Felicity Huffman was sentenced to 14 days in jail for the charge against her in the nationwide college admissions cheating case.
The sentence was handed down Friday afternoon by Judge Indira Talwani in a Boston federal court. Federal prosecutors had recommended a one-month sentence last week. Huffman must report to the Bureau of Prison on Oct. 25. After her two weeks, she is sentenced to one year of probation and must pay a $30,000 fine.
“I accept the court’s decision today without reservation,” Huffman said in a statement. “I have always been prepared to accept whatever punishment Judge Talwani imposed. I broke the law. I have admitted that and I pleaded guilty to this crime. There are no excuses or justifications for my actions. Period.”
In May, Huffman pleaded guilty to one count of conspiracy to commit mail fraud and honest services mail fraud. At that time, federal prosecutors recommended a sentence of four months.
Huffman’s statement continued: “I would like to apologize again to my daughter, my husband, my family and the educational community for my actions. And I especially want to apologize to the students who work hard every day to get into college, and to their parents who make tremendous sacrifices supporting their children. I have learned a lot over the last six months about my flaws as a person. My goal now is to serve the sentence that the court has given me. I look forward to doing my community service hours and making a positive impact on my community. I also plan to continue making contributions wherever I can well after those service hours are completed. I can promise you that in the months and years to come that I will try and live a more honest life, serve as a better role model for my daughters and family and continue to contribute my time and energies wherever I am needed. My hope now is that my family, my friends and my community will forgive me for my actions.”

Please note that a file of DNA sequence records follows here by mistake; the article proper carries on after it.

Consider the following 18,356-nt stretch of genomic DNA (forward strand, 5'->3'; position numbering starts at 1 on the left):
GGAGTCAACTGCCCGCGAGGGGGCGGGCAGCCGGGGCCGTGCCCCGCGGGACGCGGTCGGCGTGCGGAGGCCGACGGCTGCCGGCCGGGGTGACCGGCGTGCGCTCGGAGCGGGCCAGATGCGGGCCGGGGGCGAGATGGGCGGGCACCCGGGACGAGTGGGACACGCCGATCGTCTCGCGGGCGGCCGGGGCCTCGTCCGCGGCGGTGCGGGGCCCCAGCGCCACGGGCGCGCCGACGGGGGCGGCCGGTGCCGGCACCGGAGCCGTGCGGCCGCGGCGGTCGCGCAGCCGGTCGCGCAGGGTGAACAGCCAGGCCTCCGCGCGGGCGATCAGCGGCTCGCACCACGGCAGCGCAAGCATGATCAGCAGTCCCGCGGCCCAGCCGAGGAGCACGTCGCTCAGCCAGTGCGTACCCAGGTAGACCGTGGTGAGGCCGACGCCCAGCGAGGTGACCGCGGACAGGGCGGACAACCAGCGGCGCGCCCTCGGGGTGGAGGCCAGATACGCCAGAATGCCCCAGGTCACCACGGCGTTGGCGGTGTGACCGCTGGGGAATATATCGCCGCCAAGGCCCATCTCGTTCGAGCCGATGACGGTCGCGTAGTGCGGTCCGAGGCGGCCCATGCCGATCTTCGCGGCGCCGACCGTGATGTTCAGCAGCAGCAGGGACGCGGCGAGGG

Huffman and her spouse — “Shameless” star William H. Macy, who was not charged — made a charitable donation of $15,000 to participate in a college entrance exam cheating scheme led by Rick Singer, on behalf of her oldest daughter. Huffman had initially planned to do the same thing for her youngest daughter, before backing out.
Huffman, along with actress Lori Loughlin, was arrested in March as part of a nationwide college admissions cheating case. In total, the people arrested were charged with paying bribes of up to $6 million to get their children into top universities like Yale, Stanford, Georgetown and USC in what authorities described as the “largest college admissions scam ever prosecuted by the Department of Justice.”
Huffman was the first parent that was arrested to be sentenced.
Loughlin and her husband, fashion designer Mossimo Giannulli, have pleaded not guilty to the two charges against them. Loughlin and Giannulli are each charged with one count of conspiracy to commit mail and wire fraud and honest services mail and wire fraud, and one count of conspiracy to commit money laundering.
Their next court date is a status conference on Oct. 2, though neither are required to attend.